Details for the upcoming U of T-hosted debate on free speech and Bill C-16 featuring Psychology Professor Jordan Peterson have been determined.
Peterson posted on Twitter that on November 19 at 9:30 am he will be debating Brenda Cossman, U of T Law Professor and Director of the Bonham Centre of Sexual Diversity at University College, and Mary Bryson, Senior Associate Dean, Administration, Faculty Affairs & Innovation, and Professor at the Department of Language and Literacy, and Faculty of Education at the University of British Columbia. Trinity College Provost and U of T Law Professor Mayo Moran will moderate.
Peterson also tweeted that he will be livestreaming the debate through his personal YouTube channel. The location of the debate was not announced by the time of publishing.
The Queer Caucus of CUPE 3902, the union representing “7,000 sessional lecturers, TAs, and other contract instructional staff at U of T,” released an open letter on November 4 calling for a boycott of the upcoming debate.
The letter states that “human rights are not up for debate.”
The letter also says that there is no room for discussion regarding some of Peterson’s statements about gender. “Neither Peterson’s views about race and gender nor his understandings of the Canadian Human Rights Act and Bill C-16 constitute valid forms of academic debate. Transgender people are not, as he claims, ‘a coterie of left-wing ideologues.’ We are human beings who seek fair opportunities,” a portion of the letter reads.
Official information about the debate is forthcoming but as a release from the university says, “It is expected that speakers at the forum, to be hosted by the Faculty of Arts & Science, would include Professor Jordan Peterson.”
Peterson has risen to public notoriety following the release of a number of YouTube lectures where he challenges ‘political correctness’, which he views as a threat to free speech. One of Peterson’s lectures focused on his opposition Bill C-16, which would prohibit discrimination on the grounds of gender identity and expression. Another lecture criticized the University of Toronto’s undertaking for anti-racism training.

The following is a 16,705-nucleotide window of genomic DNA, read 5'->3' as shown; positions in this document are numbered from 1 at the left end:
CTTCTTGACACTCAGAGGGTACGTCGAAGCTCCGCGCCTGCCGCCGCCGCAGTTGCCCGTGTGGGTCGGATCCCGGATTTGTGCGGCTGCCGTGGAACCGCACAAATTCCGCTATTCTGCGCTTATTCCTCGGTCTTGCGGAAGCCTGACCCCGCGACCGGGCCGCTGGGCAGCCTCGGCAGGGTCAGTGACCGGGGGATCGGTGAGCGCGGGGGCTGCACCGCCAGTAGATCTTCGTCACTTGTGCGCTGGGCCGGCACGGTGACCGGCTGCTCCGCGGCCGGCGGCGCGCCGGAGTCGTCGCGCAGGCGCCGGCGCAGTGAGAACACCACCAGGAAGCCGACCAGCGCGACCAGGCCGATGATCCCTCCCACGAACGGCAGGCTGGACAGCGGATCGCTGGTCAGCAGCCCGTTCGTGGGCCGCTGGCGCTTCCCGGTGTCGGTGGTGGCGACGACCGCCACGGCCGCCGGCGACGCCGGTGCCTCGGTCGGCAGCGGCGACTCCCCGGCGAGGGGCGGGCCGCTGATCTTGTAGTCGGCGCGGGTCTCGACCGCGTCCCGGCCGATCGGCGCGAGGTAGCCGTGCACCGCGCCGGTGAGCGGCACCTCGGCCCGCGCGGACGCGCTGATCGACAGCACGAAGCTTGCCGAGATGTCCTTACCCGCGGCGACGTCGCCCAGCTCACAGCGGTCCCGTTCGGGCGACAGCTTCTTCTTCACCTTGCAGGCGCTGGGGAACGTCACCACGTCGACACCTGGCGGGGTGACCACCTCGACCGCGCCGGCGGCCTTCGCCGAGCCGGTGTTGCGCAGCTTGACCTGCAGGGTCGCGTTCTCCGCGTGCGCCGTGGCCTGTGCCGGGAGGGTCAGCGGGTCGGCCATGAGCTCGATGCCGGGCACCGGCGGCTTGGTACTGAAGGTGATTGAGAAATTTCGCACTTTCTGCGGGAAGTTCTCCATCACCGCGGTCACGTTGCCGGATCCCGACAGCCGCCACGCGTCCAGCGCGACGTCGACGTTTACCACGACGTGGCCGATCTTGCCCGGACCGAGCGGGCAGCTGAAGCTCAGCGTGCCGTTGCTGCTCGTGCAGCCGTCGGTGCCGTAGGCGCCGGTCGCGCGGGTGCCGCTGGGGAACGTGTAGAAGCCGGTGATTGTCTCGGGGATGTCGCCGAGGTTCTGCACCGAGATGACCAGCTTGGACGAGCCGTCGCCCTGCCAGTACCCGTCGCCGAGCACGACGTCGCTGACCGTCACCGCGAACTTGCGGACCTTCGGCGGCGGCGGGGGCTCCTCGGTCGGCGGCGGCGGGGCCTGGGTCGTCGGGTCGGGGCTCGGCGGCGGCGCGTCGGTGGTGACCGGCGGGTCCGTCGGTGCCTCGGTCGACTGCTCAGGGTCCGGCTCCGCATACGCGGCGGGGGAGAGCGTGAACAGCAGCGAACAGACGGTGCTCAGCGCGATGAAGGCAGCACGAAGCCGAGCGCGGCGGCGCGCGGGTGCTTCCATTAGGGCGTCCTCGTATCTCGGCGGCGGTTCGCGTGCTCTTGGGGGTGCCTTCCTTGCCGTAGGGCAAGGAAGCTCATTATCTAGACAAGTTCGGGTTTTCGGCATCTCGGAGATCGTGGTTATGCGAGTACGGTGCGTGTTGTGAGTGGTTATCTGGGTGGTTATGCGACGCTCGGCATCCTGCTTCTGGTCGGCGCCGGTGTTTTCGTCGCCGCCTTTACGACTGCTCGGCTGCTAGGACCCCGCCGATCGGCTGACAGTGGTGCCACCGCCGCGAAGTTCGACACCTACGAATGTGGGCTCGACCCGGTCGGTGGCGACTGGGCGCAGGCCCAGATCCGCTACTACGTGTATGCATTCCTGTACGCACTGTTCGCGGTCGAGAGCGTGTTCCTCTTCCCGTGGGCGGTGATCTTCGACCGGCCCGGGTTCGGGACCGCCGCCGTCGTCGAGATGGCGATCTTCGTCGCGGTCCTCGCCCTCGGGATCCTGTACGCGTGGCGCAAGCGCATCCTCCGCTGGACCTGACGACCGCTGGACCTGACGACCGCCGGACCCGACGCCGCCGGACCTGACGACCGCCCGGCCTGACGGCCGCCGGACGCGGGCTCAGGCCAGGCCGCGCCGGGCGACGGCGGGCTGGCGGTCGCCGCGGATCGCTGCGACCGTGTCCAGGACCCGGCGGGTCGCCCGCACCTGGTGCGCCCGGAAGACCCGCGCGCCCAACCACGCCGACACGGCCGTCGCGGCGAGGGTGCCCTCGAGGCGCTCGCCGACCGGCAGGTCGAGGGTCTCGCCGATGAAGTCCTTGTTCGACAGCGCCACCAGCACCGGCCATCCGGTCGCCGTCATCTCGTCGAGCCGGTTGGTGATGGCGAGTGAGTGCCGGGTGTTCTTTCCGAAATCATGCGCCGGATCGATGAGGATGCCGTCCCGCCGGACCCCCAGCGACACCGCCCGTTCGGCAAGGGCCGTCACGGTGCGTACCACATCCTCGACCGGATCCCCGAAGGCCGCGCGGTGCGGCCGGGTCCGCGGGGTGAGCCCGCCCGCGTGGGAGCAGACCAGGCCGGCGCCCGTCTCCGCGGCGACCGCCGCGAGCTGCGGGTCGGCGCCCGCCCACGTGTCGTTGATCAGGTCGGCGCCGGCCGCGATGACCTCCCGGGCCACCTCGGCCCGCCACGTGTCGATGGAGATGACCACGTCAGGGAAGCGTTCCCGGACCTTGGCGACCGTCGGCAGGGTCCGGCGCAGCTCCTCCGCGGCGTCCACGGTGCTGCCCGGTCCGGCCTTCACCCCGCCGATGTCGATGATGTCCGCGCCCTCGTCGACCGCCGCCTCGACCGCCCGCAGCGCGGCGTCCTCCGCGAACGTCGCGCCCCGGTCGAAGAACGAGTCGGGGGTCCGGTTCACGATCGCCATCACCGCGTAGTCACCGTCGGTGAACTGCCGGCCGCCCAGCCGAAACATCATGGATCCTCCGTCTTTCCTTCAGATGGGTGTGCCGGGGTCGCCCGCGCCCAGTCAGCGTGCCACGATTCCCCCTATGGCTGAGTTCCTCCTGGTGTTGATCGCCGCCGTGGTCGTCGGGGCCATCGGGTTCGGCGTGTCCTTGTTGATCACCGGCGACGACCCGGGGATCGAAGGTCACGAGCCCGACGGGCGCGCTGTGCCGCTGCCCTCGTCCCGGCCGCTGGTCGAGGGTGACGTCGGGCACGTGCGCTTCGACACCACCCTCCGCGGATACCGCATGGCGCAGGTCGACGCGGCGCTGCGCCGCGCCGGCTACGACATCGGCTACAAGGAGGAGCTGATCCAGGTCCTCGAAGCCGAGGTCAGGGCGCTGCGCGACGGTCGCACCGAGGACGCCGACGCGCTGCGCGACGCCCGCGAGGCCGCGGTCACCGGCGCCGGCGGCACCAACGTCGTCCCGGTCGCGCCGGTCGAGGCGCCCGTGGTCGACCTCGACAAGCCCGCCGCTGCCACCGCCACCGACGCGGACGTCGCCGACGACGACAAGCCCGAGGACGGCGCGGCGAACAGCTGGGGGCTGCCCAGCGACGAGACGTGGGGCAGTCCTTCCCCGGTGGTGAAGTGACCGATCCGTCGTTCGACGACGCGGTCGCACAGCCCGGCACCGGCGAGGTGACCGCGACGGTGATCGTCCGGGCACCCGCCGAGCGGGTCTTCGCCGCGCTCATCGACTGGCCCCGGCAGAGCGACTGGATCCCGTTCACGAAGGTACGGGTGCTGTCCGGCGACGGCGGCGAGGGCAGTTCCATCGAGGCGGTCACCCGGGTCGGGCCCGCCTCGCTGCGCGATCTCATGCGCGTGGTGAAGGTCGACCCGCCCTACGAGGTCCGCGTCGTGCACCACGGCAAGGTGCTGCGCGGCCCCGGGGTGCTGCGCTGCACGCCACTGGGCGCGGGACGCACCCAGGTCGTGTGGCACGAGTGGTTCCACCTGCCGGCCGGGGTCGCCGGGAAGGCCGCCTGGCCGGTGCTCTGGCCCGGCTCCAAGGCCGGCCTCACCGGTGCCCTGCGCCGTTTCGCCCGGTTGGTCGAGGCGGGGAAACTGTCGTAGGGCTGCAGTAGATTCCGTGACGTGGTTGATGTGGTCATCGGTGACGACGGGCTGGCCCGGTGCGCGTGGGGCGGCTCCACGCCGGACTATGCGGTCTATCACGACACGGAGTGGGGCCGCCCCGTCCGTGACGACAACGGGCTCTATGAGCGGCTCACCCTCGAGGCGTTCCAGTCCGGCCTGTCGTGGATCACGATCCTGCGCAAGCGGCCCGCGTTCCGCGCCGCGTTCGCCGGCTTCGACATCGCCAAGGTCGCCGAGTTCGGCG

In a U of T News interview, David Cameron, Dean of the Faculty of Arts & Science, clarifies the need for a discussion. He says, “In such polarized circumstances, it is appropriate that the university sponsor a forum, which aims to permit — in an academic setting — the rational examination of the various views raised by this controversy.”
Peterson addressed the details of a forum in a November 5 YouTube video. Peterson reveals that the university was not going to allow the debate to go forward if he would not use gender-neutral pronouns to refer to people if asked to do so.
In the video, Peterson said the request was “perverse in some sense that, in this debate, the debate would begin with a significant restriction on what [he was] allowed to say.”
“Make no mistake about it, this is what’s happened: the university has drawn the lines, and they have decided that if they have to support political correctness/social justice Neo-Marxism, or freedom of speech, then they are going to pick the former, and not the latter,” he said in the video.
The 3902 Queer Caucus’ letter also questions whether such a forum could be safely held, “given the disastrous outcome of the October 11 ‘free speech rally’ held by Peterson and his supporters.” It urges members of the community to stand in solidarity by boycotting the debate and express their disappointment with David Cameron via email.
The university was unable to give comment on the status of the free speech forum. U of T Director of Media Relations Althea Blackburn-Evans told The Varsity that “the details have yet to be fully finalized; I’m hoping we can announce Monday.”
Neither Peterson nor the CUPE 3902 Queer Caucus responded to The Varsity’s request for comment.